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How to prepare for a potential Syrian counterattack on the U.S. Power Grid

Rob Enderle | Sept. 9, 2013
It isn't yet time to stock up on canned beans and bottled water, but a potential conflict with Syria--which hasn't been shy about attacking vulnerable U.S. infrastructure--should have your organization reviewing its disaster-preparedness plans.

Contingency plans would need to be in place before an event so everyone is more likely to emerge from it safely.

Assess Disaster Preparedness Now - And Don't Count on Help
This isn't a short-term problem. America's electrical infrastructure is in bad shape. Large-scale weather events such as Hurricane Sandy hit cellular networks and the power grid both far and wide. Groups as varied as hostile nations and anarchists are increasingly gaining the skills necessary to do significant damage.

The federal government is not willing to fund needed infrastructure upgrades. Before the U.S. starts shooting missiles at countries with strong cyberattack teams, it should harden U.S. infrastructure, but betting the government will do the smart thing has been a losing proposition of late.

All of this suggests, then, that putting major data centers near large hydroelectric sites to assure power (as Google has done) or focusing on alternative energy sources (as is the case with Apple's planned new headquarters) to assure the sites can remain operational during extended outages. You'll have to think through network transport, though; if these sites can't connect, you're still in trouble. Having failover capability in another country, such as Canada, would be advised.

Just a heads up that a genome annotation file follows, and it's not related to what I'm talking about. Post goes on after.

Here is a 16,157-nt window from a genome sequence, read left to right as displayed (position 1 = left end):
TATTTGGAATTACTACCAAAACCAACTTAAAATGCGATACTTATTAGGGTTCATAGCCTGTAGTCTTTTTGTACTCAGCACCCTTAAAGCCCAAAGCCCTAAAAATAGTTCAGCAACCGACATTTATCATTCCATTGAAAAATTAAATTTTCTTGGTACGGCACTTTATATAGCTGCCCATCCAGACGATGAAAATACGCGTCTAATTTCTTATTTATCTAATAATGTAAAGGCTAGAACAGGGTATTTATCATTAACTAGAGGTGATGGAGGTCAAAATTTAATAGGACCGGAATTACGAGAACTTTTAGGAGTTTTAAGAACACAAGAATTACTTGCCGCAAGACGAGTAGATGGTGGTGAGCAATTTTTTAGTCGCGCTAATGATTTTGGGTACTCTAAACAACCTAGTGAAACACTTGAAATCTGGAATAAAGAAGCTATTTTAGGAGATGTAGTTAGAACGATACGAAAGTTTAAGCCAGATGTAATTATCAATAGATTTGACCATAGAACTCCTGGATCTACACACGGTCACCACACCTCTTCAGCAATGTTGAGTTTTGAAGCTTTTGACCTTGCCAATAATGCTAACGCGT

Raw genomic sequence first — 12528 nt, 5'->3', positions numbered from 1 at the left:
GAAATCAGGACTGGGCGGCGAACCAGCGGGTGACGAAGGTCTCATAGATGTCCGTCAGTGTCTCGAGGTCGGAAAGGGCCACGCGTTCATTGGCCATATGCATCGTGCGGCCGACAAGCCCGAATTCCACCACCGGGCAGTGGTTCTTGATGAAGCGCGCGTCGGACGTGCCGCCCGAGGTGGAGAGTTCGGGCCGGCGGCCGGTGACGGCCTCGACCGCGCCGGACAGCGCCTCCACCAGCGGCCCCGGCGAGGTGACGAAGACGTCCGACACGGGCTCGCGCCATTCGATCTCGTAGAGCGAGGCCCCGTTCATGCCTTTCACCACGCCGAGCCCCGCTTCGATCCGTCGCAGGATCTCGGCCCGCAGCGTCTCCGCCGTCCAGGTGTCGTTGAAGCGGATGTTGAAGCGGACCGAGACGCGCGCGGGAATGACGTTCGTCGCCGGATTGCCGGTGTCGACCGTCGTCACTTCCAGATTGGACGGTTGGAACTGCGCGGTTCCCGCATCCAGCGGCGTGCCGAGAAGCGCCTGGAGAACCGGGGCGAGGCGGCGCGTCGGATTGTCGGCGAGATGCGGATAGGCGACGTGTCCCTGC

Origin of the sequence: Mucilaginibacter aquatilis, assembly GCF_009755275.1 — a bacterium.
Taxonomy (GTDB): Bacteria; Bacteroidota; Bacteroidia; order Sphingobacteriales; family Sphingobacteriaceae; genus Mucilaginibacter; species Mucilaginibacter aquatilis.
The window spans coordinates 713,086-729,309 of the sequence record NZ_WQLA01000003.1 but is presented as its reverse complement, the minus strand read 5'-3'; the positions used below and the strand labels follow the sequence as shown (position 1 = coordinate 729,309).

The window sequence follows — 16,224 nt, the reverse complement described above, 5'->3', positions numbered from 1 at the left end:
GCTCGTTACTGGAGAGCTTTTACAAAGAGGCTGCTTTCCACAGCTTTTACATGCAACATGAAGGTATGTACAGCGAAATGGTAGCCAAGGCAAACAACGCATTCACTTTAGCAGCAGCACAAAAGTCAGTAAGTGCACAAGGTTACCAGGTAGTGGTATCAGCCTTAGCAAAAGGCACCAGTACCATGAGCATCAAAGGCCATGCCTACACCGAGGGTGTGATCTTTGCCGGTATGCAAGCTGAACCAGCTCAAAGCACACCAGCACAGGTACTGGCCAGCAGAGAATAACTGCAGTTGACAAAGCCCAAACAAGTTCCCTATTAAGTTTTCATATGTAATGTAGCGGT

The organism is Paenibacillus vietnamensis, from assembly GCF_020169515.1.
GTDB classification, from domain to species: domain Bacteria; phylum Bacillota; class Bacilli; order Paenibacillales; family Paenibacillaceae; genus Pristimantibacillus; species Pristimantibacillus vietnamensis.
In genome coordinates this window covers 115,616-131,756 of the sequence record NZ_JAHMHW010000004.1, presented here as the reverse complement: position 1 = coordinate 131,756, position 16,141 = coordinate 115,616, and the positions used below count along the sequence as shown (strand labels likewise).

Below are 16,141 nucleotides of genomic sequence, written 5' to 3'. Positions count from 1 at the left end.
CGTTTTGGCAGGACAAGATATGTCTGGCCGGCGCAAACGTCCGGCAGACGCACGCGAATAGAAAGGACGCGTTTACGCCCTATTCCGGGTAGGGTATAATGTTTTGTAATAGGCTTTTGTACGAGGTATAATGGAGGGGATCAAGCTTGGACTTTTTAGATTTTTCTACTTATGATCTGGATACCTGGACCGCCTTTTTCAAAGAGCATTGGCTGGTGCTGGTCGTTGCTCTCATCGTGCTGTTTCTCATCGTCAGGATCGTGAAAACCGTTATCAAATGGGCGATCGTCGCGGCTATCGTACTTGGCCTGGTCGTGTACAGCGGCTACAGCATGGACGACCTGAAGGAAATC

Thinking strategically, the only approach that may work in countries with vulnerable infrastructure or unstable government may be an arcology. This eventual evolution of self-sustained architecture and ecology blends corporate and personal living structures, assuring that both people and equipment are safe and recognizing that an inability to protect either could result in company failure. Arcology continues to advance worldwide, but clearly they are needed most where there's a broad risk to infrastructure and/or employee safety.

In the meantime, review your disaster preparedness plans to assure they adequately address large regional or national power outages. This often makes the difference between surviving a catastrophe and becoming a statistic. If people have a plan that they know works, they're less likely to panic and do dangerous, stupid things. Don't put this off.


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